Korean policy bank Export-Import Bank of Korea (Kexim) announced a Swiss franc deal late on Tuesday afternoon, pushing into a niche currency as US dollar bond markets stall and investors in Asia have turned risk averse.
“We have decided to tap the Swiss franc market as it is more stable than the US dollar market, and for diversification,” Sung-hwan Choi, Kexim’s chief financial officer, told FinanceAsia in a phone interview. “As we need to raise about $10 billion this year, we need to tap different investor bases,” he added.
The policy bank started marketing a dual tranche three-year floating rate note and a five-and-a half-year fixed rate note, at an initial guidance of three-month Libor plus 45bp and 55bp over Swiss franc mid-swaps respectively. The deal was announced with a minimum size of Sfr100 million ($111 million) for each tranche. Credit Suisse and UBS are joint bookrunners.
Kexim tapped the market with a $1.5 billion dollar bond in January, prompting it to look elsewhere for funding. “We have just finished a US global deal in January; we cannot go there for another two or three months,” said Choi. Choi added that the bank is looking at various other markets including the Samurai and Australian dollar bond market.
According to a source familiar with the deal, Kexim will swap the proceeds into US dollars and chose the Swiss franc market to take advantage of the favourable swap markets. On an after swap basis, the Swiss franc deal is expected to price flat to its US dollar curve.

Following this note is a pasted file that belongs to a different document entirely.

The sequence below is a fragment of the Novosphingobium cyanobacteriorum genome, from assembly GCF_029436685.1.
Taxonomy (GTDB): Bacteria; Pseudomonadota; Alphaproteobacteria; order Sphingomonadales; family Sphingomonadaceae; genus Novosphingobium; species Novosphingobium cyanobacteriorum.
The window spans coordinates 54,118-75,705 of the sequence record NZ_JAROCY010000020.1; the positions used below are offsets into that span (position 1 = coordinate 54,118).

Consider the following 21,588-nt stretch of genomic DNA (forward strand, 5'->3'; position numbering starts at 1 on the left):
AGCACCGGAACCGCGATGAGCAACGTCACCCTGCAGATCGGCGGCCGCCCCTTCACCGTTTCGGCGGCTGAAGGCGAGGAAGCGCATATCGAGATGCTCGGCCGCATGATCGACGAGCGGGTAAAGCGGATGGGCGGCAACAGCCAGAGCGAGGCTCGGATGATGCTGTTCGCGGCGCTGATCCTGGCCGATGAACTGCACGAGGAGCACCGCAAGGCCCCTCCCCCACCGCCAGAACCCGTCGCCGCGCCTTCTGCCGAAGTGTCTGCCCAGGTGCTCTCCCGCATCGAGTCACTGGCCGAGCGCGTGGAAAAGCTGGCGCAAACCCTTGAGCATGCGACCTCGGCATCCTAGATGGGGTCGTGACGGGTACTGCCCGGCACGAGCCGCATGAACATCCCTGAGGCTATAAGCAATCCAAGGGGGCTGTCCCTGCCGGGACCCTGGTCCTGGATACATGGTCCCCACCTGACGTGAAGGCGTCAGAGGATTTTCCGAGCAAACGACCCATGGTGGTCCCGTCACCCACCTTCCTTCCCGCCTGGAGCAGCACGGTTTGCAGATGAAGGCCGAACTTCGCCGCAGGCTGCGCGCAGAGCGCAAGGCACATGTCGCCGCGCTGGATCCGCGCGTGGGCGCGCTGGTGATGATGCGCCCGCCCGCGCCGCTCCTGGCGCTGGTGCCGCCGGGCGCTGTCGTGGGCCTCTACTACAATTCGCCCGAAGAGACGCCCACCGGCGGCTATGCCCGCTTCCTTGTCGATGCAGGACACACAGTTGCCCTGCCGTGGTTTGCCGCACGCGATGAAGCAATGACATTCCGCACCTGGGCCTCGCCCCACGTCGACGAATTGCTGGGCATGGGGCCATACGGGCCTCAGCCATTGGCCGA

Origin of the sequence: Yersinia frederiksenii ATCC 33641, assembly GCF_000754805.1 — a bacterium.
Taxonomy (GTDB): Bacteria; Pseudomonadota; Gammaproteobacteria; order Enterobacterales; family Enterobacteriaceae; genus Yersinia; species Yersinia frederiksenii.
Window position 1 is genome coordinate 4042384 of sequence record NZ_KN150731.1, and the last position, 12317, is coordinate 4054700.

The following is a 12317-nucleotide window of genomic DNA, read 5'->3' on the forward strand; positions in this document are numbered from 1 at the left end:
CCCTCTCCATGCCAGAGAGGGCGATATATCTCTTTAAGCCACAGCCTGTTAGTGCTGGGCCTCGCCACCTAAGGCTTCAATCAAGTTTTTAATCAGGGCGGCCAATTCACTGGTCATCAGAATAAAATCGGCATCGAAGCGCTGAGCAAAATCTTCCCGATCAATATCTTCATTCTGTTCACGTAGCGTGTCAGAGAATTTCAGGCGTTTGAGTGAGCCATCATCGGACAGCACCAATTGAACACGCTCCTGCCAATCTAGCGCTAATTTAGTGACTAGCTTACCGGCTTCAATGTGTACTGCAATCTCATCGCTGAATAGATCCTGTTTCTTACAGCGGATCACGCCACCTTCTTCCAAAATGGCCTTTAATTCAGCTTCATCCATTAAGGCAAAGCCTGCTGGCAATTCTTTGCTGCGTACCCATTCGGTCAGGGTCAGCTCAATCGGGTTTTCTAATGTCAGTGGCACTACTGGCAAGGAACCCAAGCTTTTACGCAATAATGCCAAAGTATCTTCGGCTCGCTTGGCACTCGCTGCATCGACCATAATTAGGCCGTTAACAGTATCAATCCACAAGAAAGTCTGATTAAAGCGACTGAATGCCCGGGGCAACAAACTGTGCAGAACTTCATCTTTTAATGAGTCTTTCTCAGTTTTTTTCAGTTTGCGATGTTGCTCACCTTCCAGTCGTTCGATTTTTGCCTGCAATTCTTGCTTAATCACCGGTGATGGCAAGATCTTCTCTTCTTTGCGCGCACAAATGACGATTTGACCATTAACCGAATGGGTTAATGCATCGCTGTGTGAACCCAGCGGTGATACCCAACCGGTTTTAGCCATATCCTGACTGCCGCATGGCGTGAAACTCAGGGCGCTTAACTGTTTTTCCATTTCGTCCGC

January was a busy month for US dollar bonds, but amid widening spreads, investors have less appetite for new bond issues. The iTraxx Asia ex-Japan Investment Grade Index - which measures credits spreads for Asian investment grade borrowers - widened by 3bp-5bp today to 155bp. Amid widening spreads in the dollar market, investors expect borrowers to turn to different markets, including the dim sum bond market.
“Investors have been in risk-off mode and, with US dollar spreads widening, there are cheaper bonds to buy in secondary,” said Bryan Collins, portfolio manager at Fidelity. “I expect that high grade borrowers with the ability to tap other markets and are sensitive to pricing will turn to other currencies, particularly the dim sum market, where the relative cost of funding hasn’t risen as much,” Collins added.
Hyundai Capital sold a $1.5 billion bond on Monday – a public holiday in Hong Kong – but that deal was marketed mainly towards US investors.